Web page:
Southwest Airlines President Emeritus Colleen Barrett once said, “To earn the respect (and eventually love) of your customers, you first have to respect those customers. That is why Golden Rule behavior is embraced by most of the winning companies.”
By Stephanie Jones
Ah, yes. The classic Golden Rule: do unto others as you want them to do to you. It’s this timeless principle at the heart of customer-centrism.
But how do you get everyone at a business to focus on the customer? Where do you start if you want to become customer-centric? I’ll tell you; one of your greatest secret weapons for cultivating a business centered on its customers is training.
Training comes in all shapes and sizes. Some organizations rely on knowledge databases and online training to keep employees in the know. Others make use of real-world experience to challenge new employees. Some just dole our employee handbooks and cross their fingers. And then others may do all of the above.
Great training has many facets, and when you’re training for a customer-centric experience, it’s all hands on deck. Here are some of the most important components for creating customer-centrism through training.
Show, don’t tell
An employee handbook is a good guideline for the very basics like when payday occurs and the preferred dress code. You can even spell out your customer service policy in the handbook, but you can’t rely on a singular source to produce the customer-centric culture you seek.
Your employees should know exactly how you want your customers treated by watching you. It’s your business and you set the tone; your treatment of others is the best possible example you have. Words are great, but actions are better.
If you utilize an online training platform like we do, use it to reinforce examples of how your employees should go above and beyond for your customers. We also use samples of exceptional calls to train the agents on proper technique and to display the quality of customer service we expect. Show, don’t tell.
Observe and provide feedback
I know you’re busy–all business owners are. Yet, not taking the time to observe your employees and provide them with actionable feedback is a lost opportunity for growth.
Whether you record calls to monitor for quality or stand with them as they assist a customer or edit a piece of customer-facing copy they wrote, spending your time on teachable moments buoys the confidence of your employees which ultimately raises the quality of customer service.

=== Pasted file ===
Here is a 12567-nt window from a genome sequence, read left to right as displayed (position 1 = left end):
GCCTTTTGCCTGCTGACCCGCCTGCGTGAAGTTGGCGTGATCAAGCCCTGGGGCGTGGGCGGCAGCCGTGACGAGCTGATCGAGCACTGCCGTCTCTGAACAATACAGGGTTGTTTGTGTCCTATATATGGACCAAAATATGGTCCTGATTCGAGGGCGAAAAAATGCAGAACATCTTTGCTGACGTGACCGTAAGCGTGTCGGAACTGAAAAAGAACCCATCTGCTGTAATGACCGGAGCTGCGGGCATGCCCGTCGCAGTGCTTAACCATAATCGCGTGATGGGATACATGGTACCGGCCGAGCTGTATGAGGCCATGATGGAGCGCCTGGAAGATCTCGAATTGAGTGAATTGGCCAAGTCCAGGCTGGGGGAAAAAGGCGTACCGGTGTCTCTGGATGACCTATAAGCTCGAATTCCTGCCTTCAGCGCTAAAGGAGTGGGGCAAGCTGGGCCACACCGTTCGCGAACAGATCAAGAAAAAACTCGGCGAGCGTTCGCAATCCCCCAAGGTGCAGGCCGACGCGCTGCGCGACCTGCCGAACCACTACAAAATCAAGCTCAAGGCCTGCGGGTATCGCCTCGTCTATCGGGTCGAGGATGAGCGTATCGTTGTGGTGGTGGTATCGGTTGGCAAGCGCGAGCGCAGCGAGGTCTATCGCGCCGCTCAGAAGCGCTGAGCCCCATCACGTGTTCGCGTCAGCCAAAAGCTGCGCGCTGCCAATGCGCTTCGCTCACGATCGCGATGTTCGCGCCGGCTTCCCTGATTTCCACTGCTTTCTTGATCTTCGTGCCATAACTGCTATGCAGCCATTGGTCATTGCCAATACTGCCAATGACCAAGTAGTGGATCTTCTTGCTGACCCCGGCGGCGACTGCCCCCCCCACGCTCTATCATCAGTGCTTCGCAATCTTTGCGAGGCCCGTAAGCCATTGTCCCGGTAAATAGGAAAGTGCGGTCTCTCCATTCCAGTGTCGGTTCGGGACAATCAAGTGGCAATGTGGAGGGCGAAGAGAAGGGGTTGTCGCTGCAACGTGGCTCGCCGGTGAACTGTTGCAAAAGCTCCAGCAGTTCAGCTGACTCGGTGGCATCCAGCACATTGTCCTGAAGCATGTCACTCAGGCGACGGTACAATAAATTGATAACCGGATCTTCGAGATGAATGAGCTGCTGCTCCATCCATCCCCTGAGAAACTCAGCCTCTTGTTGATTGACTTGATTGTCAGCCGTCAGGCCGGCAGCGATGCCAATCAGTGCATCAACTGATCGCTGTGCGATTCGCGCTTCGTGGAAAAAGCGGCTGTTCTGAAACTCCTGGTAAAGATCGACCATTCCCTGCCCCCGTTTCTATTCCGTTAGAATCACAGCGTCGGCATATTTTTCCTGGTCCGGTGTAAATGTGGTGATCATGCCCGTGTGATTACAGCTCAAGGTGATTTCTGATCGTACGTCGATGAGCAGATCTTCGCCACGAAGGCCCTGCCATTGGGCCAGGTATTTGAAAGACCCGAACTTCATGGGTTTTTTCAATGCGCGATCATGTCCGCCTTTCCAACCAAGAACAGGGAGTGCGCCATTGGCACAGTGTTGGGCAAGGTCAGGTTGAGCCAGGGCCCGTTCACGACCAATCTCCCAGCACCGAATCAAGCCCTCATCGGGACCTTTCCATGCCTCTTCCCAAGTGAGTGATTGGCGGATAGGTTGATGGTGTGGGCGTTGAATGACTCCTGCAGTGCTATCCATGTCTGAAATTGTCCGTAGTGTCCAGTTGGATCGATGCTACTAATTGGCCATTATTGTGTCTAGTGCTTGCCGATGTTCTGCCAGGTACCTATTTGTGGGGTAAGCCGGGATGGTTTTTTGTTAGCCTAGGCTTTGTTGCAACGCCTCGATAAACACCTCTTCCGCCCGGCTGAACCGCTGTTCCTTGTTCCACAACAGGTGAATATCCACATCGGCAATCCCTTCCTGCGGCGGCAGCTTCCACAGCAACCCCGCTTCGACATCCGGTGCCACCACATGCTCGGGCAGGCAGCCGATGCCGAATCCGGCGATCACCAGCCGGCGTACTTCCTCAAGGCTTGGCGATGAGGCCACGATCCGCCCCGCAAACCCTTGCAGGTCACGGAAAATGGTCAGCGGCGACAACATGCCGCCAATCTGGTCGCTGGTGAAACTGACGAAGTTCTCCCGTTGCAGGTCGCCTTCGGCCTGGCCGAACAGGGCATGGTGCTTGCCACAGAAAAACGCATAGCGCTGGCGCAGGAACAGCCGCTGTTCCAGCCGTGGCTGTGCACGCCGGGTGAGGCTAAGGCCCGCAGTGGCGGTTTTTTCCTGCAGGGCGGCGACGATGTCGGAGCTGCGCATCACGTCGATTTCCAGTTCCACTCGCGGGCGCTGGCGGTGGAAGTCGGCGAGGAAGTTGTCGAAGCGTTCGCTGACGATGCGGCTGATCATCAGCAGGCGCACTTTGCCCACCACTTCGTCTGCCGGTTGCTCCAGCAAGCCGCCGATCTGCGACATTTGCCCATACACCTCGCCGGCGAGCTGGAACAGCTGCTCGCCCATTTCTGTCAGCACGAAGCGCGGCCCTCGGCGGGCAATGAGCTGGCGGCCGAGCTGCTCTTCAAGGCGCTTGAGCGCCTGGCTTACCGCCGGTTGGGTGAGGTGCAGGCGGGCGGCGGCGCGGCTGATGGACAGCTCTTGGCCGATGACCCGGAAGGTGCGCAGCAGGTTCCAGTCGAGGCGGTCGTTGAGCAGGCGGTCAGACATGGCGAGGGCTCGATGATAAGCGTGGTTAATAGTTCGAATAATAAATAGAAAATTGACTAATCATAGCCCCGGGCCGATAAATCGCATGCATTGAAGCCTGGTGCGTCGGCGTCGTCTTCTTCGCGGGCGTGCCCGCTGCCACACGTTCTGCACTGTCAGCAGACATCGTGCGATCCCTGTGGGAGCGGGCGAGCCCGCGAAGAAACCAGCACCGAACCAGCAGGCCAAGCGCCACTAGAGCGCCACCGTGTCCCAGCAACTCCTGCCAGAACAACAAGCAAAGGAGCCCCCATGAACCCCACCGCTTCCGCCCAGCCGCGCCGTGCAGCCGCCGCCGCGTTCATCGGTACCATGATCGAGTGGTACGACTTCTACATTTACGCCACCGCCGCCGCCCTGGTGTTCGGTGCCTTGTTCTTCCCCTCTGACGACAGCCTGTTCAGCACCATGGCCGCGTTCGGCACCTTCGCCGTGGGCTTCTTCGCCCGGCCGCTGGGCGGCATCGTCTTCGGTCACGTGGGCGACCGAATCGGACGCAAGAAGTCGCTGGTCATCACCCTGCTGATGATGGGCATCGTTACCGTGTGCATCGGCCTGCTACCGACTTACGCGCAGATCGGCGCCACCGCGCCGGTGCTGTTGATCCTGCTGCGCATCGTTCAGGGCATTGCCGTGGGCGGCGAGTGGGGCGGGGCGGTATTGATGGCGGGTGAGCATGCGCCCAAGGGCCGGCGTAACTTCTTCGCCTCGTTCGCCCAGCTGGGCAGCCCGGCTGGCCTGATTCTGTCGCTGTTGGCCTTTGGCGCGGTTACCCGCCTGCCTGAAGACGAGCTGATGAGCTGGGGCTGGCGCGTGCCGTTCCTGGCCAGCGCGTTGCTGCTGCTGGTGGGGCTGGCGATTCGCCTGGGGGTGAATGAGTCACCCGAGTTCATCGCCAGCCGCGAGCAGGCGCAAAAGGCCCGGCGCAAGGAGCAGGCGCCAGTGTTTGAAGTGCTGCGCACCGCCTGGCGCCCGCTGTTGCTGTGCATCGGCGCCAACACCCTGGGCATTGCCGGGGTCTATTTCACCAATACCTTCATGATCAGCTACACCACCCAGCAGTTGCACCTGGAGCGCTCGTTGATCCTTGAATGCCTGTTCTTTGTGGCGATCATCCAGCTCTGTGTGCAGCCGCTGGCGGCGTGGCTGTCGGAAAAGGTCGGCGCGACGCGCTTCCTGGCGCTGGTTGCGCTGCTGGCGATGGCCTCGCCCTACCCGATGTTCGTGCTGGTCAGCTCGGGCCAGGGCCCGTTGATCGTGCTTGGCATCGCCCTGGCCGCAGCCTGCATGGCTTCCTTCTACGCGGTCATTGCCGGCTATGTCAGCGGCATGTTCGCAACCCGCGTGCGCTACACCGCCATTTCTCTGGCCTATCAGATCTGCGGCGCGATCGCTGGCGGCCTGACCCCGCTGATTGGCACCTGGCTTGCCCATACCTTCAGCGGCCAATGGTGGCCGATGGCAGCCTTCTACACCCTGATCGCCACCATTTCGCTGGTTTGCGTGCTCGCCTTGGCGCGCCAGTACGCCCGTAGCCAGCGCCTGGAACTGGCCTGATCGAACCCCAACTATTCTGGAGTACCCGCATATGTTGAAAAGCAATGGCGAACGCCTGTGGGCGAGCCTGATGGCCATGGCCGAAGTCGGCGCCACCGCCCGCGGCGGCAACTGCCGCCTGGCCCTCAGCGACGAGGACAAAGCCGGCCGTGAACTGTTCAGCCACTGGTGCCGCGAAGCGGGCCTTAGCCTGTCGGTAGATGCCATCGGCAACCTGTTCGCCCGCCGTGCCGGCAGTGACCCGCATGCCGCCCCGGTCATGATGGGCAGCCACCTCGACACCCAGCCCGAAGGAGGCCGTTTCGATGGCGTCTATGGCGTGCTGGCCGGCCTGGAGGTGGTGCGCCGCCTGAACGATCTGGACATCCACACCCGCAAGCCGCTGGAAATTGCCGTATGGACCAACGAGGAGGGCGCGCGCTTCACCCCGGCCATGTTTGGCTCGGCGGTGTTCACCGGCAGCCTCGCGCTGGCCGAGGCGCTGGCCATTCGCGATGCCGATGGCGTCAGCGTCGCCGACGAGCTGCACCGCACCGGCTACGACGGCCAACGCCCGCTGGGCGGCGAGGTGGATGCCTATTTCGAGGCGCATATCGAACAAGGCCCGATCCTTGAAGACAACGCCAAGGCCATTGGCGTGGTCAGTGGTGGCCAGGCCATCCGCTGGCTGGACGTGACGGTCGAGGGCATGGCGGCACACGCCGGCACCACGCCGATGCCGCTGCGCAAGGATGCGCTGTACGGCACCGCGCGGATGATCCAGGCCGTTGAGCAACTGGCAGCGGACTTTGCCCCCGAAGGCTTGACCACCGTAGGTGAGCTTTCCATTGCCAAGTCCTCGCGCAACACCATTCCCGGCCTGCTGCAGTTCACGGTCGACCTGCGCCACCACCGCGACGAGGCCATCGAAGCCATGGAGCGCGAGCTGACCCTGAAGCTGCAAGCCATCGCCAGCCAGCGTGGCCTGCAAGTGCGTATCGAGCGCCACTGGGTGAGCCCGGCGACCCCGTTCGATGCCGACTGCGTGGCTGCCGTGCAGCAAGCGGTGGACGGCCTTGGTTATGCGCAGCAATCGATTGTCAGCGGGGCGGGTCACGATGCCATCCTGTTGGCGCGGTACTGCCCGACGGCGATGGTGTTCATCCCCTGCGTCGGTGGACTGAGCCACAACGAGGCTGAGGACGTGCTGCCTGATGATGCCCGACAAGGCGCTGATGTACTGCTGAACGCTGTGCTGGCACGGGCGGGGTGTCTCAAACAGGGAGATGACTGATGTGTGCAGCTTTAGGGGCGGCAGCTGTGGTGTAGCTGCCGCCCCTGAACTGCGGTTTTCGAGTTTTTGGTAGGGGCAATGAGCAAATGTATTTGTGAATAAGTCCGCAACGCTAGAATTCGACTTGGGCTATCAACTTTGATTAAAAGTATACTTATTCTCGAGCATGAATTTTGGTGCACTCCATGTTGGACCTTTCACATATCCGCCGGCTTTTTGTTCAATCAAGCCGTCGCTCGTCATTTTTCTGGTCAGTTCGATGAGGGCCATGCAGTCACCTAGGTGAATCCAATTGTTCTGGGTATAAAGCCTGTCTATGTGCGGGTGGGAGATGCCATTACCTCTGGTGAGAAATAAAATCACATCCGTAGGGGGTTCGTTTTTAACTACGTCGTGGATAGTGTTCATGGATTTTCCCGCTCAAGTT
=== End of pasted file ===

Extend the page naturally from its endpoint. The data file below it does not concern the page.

Treat your employees extraordinarily well
Employee engagement is another component of good training. When you keep your employees in the know and genuinely care for their well-being, they will provide your customers with unsurpassed service. And that engagement is often rewarded.
Gallup conducted a study that found companies in the top quartiles of employee engagement are met with 10 percent higher customer ratings.
You want to trust that your staff will take care of your customers and care about your business. Taking exceptional care of the people who are on the payroll motivates them to take care of you and your company.
Recognition is everything
Recognizing outstanding work is one tier of training for customer-centrism. You reward your most loyal customers, right? So, why wouldn’t you celebrate your employees for doing great work for your customers?
Team activities are good when the whole organization hits a major goal, but nothing beats shining the spotlight on an individual.
At PATLive, we have monthly meetings where everyone–from the CEO to the newest member of our answering service team–shows recognition for great work they’ve seen around the company. It’s such a morale boost! And morale needs to stay high if you want delighted customers.
Attaining customer-centrism won’t happen without a commitment to great training.
Exceedingly, customers expect a lot from businesses large and small. In fact, 64 percent of people find customer experience more important than price when making a purchase. But you can’t offer the most desired customer experience without a solid training initiative; it’s imperative you see training as an ever expanding, living thing. There’s no end–it should always be improving and evolving. And that is particularly true of those who long to cultivate customer-centrism for the businesses.
Stephanie Jones is the Instructional Designer for PATLive where she utilizes her passion for great customer service in creating better employee training. She has a background in journalism, and has written many posts for the PATLive blog.